Case In Point
Ontario Superior Court Refuses to Certify Proposed Employment Class Action
Date: July 12, 2021
In Curtis v Medcan Health Management Inc., Justice Perell of the Ontario Superior Court refused to certify a proposed class action related to vacation and statutory holiday pay, finding that a class proceeding would not be the preferable procedure for the resolution of common issues.
The Ontario Employment Standards Act (ESA) requires that employees receive vacation and public holiday pay not only on their base salary, but also on certain bonuses and commissions.
In 2019, an employee of the defendant Medcan Health Management Inc. (Medcan) informed the company that it had not paid him vacation pay and public holiday pay as required by the ESA. Medcan investigated. The company discovered that, due to a payroll error, while employees had received vacation and public holiday on their base pay, certain employees had not received these amounts on their “variable compensation” (i.e., bonuses and commissions). To remedy its error, Medcan paid impacted employees outstanding vacation and public holiday pay amounts for the two prior years, based on the applicable limitations period.
Three former Medcan employees commenced a proposed class action against the company and its directors. On behalf of the proposed class – which included all variable compensation employees going back to 2005 – the representative plaintiff sought payment of vacation and public holiday pay based on the ultimate 15 year limitations period in the Limitations Act, 2002. In response to the plaintiff’s certification motion, the defendants brought a cross-motion for summary judgment on the basis that the individual plaintiffs’ claims were barred due to the limitations period or by releases they had signed in favor of the defendants.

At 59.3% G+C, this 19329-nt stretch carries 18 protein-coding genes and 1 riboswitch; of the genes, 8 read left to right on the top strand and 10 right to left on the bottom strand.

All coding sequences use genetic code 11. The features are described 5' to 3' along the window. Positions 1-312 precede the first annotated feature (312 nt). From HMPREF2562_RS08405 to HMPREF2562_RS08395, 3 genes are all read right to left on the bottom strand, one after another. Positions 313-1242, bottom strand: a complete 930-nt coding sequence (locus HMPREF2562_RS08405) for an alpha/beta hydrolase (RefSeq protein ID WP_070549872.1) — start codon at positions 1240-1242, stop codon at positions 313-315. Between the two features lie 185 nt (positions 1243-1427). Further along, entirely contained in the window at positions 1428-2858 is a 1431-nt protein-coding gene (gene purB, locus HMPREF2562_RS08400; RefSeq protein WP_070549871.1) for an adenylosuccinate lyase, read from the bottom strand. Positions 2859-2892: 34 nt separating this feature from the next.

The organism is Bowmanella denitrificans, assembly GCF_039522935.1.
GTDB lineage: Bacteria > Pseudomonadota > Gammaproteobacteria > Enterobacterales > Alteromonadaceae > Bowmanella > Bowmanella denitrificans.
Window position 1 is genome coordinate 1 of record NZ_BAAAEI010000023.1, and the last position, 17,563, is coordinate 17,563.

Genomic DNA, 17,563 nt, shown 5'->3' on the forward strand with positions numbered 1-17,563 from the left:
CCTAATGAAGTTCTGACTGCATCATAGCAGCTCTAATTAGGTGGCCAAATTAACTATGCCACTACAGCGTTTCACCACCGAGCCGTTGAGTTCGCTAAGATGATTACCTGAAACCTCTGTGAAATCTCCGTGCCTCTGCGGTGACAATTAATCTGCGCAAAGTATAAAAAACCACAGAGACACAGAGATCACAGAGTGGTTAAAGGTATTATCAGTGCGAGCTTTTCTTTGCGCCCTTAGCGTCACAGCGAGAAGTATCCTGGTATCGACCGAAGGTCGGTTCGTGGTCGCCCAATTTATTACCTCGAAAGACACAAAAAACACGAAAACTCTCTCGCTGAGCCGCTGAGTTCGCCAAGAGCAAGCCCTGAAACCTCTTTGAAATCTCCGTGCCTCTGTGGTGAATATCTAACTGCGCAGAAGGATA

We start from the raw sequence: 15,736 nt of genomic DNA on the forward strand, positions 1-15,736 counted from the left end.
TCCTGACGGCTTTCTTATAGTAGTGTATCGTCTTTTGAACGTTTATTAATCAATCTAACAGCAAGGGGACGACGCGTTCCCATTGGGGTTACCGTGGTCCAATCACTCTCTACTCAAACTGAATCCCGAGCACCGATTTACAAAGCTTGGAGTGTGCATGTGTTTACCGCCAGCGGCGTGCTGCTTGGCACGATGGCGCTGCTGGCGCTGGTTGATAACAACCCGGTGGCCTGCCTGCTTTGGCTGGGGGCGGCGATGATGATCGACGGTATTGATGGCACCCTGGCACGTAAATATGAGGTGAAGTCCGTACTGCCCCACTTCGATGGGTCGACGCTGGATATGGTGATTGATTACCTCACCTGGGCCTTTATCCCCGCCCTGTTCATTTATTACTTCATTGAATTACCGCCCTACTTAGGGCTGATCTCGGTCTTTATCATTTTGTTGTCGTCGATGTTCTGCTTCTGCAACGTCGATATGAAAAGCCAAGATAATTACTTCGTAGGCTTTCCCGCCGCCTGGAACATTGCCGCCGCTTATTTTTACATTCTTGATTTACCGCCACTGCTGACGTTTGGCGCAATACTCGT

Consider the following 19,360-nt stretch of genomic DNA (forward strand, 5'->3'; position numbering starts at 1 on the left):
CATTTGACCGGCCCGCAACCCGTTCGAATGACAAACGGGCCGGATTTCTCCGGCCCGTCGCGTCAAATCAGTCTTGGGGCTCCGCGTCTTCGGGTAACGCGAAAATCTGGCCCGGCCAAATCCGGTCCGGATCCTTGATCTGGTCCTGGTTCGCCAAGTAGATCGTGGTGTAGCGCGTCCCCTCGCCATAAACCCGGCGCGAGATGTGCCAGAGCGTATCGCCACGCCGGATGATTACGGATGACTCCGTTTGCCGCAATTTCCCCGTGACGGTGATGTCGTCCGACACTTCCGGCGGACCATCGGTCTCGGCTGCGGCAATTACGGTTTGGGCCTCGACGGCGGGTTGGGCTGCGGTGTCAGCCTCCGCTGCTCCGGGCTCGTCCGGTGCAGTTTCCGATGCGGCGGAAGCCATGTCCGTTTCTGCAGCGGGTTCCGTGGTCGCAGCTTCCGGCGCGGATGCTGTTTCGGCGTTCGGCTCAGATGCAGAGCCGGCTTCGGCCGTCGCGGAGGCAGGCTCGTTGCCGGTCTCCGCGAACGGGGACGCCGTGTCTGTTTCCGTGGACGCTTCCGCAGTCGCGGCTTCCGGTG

Justice Perell dismissed the plaintiff’s motion for certification. He considered whether the applicable test for certification set out in section 5 the Class Proceedings Act, 1992 was met, namely whether: (1) the pleadings disclosed a cause of action, (2) there was an identifiable class of two or more persons that would be represented by the representative plaintiff, (3) the claims of the class members raised common issues, (4) a class proceeding would be the preferable procedure for the resolution of the common issues, and (5) there was a representative plaintiff who, among other things, would fairly and adequately represent the interests of the class.
With respect to the common issues criterion, the defendants argued that the action did not give rise to common issues because of inevitable individual limitations period issues and the individual nature of employees’ vacation and public holiday pay. While Justice Perell did find the action gave rise to common issues, he found that the defendants’ argument was relevant to the preferability of the action as a class proceeding.
For a class proceeding to be the preferable procedure for the resolution of the claims of a given class, it must represent a fair, efficient, and manageable procedure that is preferable to any alternative method of resolving the claims. Given the inevitability of individual issues trials in this case, Justice Perell found that a “class proceeding is not preferable to just getting on with an individual actions.” As the plaintiffs did not satisfy the preferable procedure requirement, their motion for certification was dismissed. Justice Perell also dismissed the defendant’s motion for summary judgment against the individual plaintiffs, finding he had an inadequate record to decide the issue on a summary basis.
This decision is a welcome result for employers facing potential or proposed class actions. It underscores the central importance of individual issues in driving the certification analysis.
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